(WSB photo from 11/6/12)
One month ago, on Election Day – November 6th – West Seattle health-care practitioner Chris Porter was the last sign-waver on the Fauntleroy overpass. One month later, on December 6th, he and partner Ross were among the first wave of couples to get a marriage license.
They were #215, with County Executive Dow Constantine still there to sign their license at 3:30 am, 13 hours before the County Recorder’s Office closed for the night after issuing hundreds more:
We are closed for the night! Final count is 489 licenses issued since we opened the King County Recorder’s Office at 12:01 a.m. today.
— King County, WA (@kcnews) December 7, 2012
From an essay Chris wrote about the historic occasion:
… The fuss, argument, and fight for marriage equality is not so much about being able to marry the one you love, but about humans caring for others by extending something that brings us all closer and building a greater commonality and community.
… As we stood in line, I cannot remember an event that felt more like a reception into a new world. Volunteers agreed to work until the early hours of the morning, offering: Chocolate, coffee, tea, snacks, and congratulations. King County setup for the barrage of couples was so finely orchestrated, I have not seen a finer display of what government , working for the people it serves, is capable of. Couples braving the cold stood in near-shock as the midnight hour approached – some holding their breath, bracing for a change that would thwart the process.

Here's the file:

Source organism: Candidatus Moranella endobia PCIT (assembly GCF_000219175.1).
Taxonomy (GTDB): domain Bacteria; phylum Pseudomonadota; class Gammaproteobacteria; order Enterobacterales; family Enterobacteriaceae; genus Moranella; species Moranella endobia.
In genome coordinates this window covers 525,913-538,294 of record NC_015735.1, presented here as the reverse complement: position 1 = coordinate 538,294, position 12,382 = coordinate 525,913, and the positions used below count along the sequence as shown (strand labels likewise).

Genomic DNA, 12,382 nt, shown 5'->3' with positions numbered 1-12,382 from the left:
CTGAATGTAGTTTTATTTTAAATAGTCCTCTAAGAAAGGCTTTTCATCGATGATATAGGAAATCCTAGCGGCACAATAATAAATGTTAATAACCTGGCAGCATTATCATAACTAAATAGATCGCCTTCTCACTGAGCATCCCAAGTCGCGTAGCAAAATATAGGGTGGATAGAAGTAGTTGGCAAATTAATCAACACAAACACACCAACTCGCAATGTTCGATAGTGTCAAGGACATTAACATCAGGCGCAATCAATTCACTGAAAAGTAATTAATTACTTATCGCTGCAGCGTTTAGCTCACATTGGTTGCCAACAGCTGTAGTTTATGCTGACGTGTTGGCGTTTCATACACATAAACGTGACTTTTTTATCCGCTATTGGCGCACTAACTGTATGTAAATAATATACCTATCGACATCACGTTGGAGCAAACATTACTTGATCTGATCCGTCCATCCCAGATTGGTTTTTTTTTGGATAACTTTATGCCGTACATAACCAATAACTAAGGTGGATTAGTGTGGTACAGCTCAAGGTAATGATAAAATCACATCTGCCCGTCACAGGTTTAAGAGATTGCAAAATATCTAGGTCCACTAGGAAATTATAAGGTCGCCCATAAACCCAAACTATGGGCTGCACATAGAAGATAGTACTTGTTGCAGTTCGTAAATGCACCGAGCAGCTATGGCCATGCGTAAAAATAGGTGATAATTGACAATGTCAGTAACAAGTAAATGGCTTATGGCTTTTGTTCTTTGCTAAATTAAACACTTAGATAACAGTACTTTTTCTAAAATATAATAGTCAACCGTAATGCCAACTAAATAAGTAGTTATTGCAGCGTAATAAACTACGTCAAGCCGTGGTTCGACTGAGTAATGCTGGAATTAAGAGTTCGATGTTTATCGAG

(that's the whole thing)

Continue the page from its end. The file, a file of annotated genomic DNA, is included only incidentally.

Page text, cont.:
As midnight approached, people began to hug, and kiss, and cry when we all realized that that moment had arrived. A moment many thought may have been another 5-10 years away. We met so many other couples and heard and shared stories. It was unlike any movie, amusement park, or holiday – this was real and visceral. So real, it seems like a dream and that the whole thing was imagined.
About 12 hours after Chris and Ross, Amy and Jennifer Hallmon went downtown on Thursday afternoon – no line, Amy reports.
She and Jennifer are raising five kids who also will accompany them to their City Hall wedding on Sunday. Amy says, “We were originally married in July of 1998, and are looking forward to lasting legal recognition (unlike that San Francisco wedding in 2004).” Here’s their original wedding photo:
Thursday’s celebration spread beyond King County headquarters; one of the West Seattle couples shown in our “live” coverage from early Thursday, Marley Blonsky and Whitney Young, went later to White Center’s Full Tilt Ice Cream, one of the businesses around the region that offered freebies or discounts to couples who brought in their new marriage license.
That’s Marley in the photo. The next big day of celebrating will be Sunday, when those who got licenses on Thursday are eligible to wed.
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